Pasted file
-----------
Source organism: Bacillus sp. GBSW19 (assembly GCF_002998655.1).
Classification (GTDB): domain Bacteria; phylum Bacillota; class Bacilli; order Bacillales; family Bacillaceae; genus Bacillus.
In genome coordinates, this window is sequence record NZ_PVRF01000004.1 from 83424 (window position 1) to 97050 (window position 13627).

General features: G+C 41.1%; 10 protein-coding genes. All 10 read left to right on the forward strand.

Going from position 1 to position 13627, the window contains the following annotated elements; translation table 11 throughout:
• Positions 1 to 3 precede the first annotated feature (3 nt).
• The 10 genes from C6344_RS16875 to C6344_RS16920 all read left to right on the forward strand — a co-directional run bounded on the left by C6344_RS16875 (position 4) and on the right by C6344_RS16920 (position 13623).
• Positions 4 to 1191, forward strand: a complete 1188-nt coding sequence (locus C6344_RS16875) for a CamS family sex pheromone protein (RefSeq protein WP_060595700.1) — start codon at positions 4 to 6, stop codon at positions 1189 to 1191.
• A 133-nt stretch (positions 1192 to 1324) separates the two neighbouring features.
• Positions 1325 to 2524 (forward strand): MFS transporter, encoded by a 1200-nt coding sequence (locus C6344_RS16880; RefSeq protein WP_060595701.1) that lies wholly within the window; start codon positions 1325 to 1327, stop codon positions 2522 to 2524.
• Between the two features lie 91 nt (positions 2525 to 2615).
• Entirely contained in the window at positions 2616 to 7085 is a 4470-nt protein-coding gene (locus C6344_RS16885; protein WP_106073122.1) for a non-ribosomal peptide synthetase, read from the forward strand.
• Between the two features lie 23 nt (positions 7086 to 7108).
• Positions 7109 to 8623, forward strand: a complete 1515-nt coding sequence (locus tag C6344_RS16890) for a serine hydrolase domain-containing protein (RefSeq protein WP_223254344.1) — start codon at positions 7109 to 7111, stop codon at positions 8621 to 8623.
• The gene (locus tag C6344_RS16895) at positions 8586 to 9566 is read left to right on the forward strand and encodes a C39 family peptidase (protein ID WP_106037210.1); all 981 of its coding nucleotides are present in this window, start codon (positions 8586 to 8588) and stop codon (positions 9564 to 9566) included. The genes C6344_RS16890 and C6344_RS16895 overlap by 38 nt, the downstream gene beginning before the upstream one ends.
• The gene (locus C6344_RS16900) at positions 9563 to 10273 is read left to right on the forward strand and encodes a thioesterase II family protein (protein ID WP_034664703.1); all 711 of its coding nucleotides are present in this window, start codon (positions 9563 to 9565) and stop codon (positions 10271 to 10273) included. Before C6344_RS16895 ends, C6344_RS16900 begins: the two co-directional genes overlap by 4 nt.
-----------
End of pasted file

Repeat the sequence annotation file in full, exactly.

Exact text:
Source organism: Bacillus sp. GBSW19 (assembly GCF_002998655.1).
Classification (GTDB): domain Bacteria; phylum Bacillota; class Bacilli; order Bacillales; family Bacillaceae; genus Bacillus.
In genome coordinates, this window is sequence record NZ_PVRF01000004.1 from 83424 (window position 1) to 97050 (window position 13627).

General features: G+C 41.1%; 10 protein-coding genes. All 10 read left to right on the forward strand.

Going from position 1 to position 13627, the window contains the following annotated elements; translation table 11 throughout:
• Positions 1 to 3 precede the first annotated feature (3 nt).
• The 10 genes from C6344_RS16875 to C6344_RS16920 all read left to right on the forward strand — a co-directional run bounded on the left by C6344_RS16875 (position 4) and on the right by C6344_RS16920 (position 13623).
• Positions 4 to 1191, forward strand: a complete 1188-nt coding sequence (locus C6344_RS16875) for a CamS family sex pheromone protein (RefSeq protein WP_060595700.1) — start codon at positions 4 to 6, stop codon at positions 1189 to 1191.
• A 133-nt stretch (positions 1192 to 1324) separates the two neighbouring features.
• Positions 1325 to 2524 (forward strand): MFS transporter, encoded by a 1200-nt coding sequence (locus C6344_RS16880; RefSeq protein WP_060595701.1) that lies wholly within the window; start codon positions 1325 to 1327, stop codon positions 2522 to 2524.
• Between the two features lie 91 nt (positions 2525 to 2615).
• Entirely contained in the window at positions 2616 to 7085 is a 4470-nt protein-coding gene (locus C6344_RS16885; protein WP_106073122.1) for a non-ribosomal peptide synthetase, read from the forward strand.
• Between the two features lie 23 nt (positions 7086 to 7108).
• Positions 7109 to 8623, forward strand: a complete 1515-nt coding sequence (locus tag C6344_RS16890) for a serine hydrolase domain-containing protein (RefSeq protein WP_223254344.1) — start codon at positions 7109 to 7111, stop codon at positions 8621 to 8623.
• The gene (locus tag C6344_RS16895) at positions 8586 to 9566 is read left to right on the forward strand and encodes a C39 family peptidase (protein ID WP_106037210.1); all 981 of its coding nucleotides are present in this window, start codon (positions 8586 to 8588) and stop codon (positions 9564 to 9566) included. The genes C6344_RS16890 and C6344_RS16895 overlap by 38 nt, the downstream gene beginning before the upstream one ends.
• The gene (locus C6344_RS16900) at positions 9563 to 10273 is read left to right on the forward strand and encodes a thioesterase II family protein (protein ID WP_034664703.1); all 711 of its coding nucleotides are present in this window, start codon (positions 9563 to 9565) and stop codon (positions 10271 to 10273) included. Before C6344_RS16895 ends, C6344_RS16900 begins: the two co-directional genes overlap by 4 nt.